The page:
In Brazil, the inclusion of fruit and vegetables in the family diet is strongly influenced by household income and food price. Claro et al.( Reference Claro, Carmo and Machado 24 ) observed an increase of 0·04 % and 0·2 % in the participation of fruit and vegetables in total energy content with an increase of 1 % in family income and a decrease of 1 % in the price of fruit and vegetables, respectively. On the other hand, Claro et al. ( Reference Claro, Maia and Costa 25 ) demonstrated that the cost of unprocessed or minimally processed foods and processed culinary ingredients, here named ‘culinary preparations’, was lower than the cost of ultra-processed foods. Hence, a high household availability of healthy food groups does not represent low availability of unhealthy food groups( Reference Bezerra and Sichieri 26 ).

In addition, the overweight and obesity prevalence of Brazilian adolescents is higher among those in the highest per capita household income level, mainly among males( 3 ). A poor diet quality with high intakes of sweets and caloric beverages( Reference Torre, Keller and Depeyere 27 ) is associated with increasing risk of obesity among children and adolescents( Reference Torre, Keller and Depeyere 27 Reference Canella, Levy and Martins 31 ). This is particularly worrisome among adolescents due to the consequences of being overweight later in life( Reference Gurnani, Birken and Hamilton 32 ).

Adolescents with pocket money usually increase their autonomy to pay for a variety of goods, including food( Reference Li, Xue and Jia 33 ). This practice seems to have a positive correlation with income level, visits to fast-food restaurants and unhealthy eating( Reference Punitha, Amudhan and Sivaprakasam 34 Reference Jensen, Bere and de Bourdeaudhuij 36 ). However, to our knowledge, no study has evaluated specifically the receipt of pocket money and the relationships with food habits in low- and middle-income countries. In general, purchase of food for out-of-home consumption is positively associated with income among Brazilian families( Reference Claro, Levy and Bandoni 37 ).

In our study, it is not possible to distinguish whether the adolescent individual earnings were from pocket money or formal or informal work. Since the family income of adolescents with individual earnings is lower than that of their counterparts, it suggests that these earnings come from adolescents’ jobs. Also, we cannot estimate whether their individual income was spent on food purchasing or whether the food bought was consumed inside or outside the home.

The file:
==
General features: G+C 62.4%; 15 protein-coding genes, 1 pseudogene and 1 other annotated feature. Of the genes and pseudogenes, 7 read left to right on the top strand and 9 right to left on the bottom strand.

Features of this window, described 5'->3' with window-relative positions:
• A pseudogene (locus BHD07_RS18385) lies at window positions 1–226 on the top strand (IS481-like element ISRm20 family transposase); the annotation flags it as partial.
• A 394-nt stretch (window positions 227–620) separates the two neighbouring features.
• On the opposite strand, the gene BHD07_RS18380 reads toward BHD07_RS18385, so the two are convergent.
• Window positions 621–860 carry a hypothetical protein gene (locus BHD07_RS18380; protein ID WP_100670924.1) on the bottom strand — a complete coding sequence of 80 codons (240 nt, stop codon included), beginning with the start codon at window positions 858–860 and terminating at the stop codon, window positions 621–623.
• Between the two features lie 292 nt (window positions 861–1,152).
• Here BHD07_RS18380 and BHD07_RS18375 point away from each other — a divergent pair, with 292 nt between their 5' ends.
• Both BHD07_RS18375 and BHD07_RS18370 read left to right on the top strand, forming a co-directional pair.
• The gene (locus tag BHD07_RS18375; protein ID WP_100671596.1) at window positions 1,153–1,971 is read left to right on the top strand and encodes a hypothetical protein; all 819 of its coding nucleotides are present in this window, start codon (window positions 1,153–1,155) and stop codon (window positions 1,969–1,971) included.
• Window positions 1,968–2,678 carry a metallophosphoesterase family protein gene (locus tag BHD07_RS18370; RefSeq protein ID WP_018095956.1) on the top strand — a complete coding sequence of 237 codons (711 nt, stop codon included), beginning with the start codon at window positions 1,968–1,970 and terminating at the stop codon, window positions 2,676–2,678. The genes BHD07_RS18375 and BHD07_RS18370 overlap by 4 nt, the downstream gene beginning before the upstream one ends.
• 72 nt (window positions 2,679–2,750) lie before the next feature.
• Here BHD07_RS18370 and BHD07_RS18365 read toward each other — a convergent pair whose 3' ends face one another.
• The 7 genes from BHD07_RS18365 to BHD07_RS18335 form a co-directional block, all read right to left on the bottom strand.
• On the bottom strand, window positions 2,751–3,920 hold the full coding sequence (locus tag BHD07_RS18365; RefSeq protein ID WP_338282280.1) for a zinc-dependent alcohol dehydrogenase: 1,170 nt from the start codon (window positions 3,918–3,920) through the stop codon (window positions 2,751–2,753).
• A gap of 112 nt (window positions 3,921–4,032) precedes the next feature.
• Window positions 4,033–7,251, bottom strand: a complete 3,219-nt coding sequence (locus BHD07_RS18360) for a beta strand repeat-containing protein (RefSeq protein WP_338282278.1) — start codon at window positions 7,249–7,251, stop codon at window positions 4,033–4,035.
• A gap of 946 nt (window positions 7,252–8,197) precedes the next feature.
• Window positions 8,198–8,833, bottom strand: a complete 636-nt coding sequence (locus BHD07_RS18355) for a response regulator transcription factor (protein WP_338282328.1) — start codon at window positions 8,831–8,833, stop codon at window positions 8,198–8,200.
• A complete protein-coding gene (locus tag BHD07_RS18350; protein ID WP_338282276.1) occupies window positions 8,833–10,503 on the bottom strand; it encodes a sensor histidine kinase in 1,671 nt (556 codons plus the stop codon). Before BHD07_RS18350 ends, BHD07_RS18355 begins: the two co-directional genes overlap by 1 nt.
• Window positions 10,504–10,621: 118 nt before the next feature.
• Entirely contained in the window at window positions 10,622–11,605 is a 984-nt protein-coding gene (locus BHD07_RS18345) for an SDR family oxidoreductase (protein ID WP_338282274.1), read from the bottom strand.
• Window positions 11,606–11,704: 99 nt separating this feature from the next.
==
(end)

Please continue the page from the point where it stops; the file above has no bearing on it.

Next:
Another limitation of the present study is the dietary intake assessment method used. Food records may be subject to errors related to dietary change on the day of report and errors in detailing food consumed. Trained interviewers advised individuals on how to fill in the food records and checked the reported information in the individual’s home following standard instructions. Pictures of tableware helped to minimize errors related to report of quantity food intake.

Regarding the use of NOVA classification, the lack of association with adolescent earnings may be due to the required precise definitions of the types of food processing of each dietary food group. For example, milk without any other ingredient is included in the group of culinary preparations, while yoghurt or flavoured milk, such as common chocolate milk, is an ultra-processed food item. This detailed nutritional information cannot always be obtained in nationwide studies. This method requires details on the source of the food item used in preparations, dishes and meals; for instance, if the preparation was made from scratch or bought prepared or semi-prepared. Another example is the classification of juices; it is necessary to know if the juice was prepared from fresh fruit, frozen fruit or if it was already prepared in a box juice or made from powdered flavouring. The detailed information on food consumption often becomes impractical considering the logistics required to collect national data, involving many limitations, mainly related to cost and time spent on interviews.

To our knowledge, the present study is the first that evaluated the impact of adolescents’ individual earnings on food intake in Brazil. Our data indicate that family income, more than individual financial autonomy, is the main driver of quality of food choices among Brazilian adolescents. Strategies that aim to improve the food choices of adolescents should focus on nutritional interventions for the whole family while taking account of family food access.


Financial support: This research received no specific grant from any funding agency in the public, commercial or not-for-profit sectors. Conflict of interest: None of the authors has conflicts of interest. Authorship: M.C.A., D.B.C., I.N.B. and R.S. contributed to the design of the study, analysis and interpretation of the data, and the drafting of the manuscript; M.B.T.d.C. contributed to the interpretation of the data and the drafting of the manuscript. All authors read and approved the final manuscript. Ethics of human subject participation: This study was conducted according to the guidelines laid down in the Declaration of Helsinki and all procedures involving human subjects/patients were approved by the internal research board at the University of the State of Rio de Janeiro (CAAE 0011.0.259.000-11).


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Figure 0

Table 1 Mean per capita household income and prevalence of excessive weight (95 % CI) according to adolescent individual earnings and sex. Brazil, 2008–2009 National Dietary Survey

Figure 1

Table 2 Weighted mean food group intake (se) by NOVA and traditional food group classifications according to monthly per capita household income tertiles. Brazil, 2008–2009 National Dietary Survey

Figure 2

Table 3 Income-adjusted weighted mean food group intake (se) by NOVA and traditional food group classifications according to adolescent individual earnings. Brazil, 2008–2009 National Dietary Survey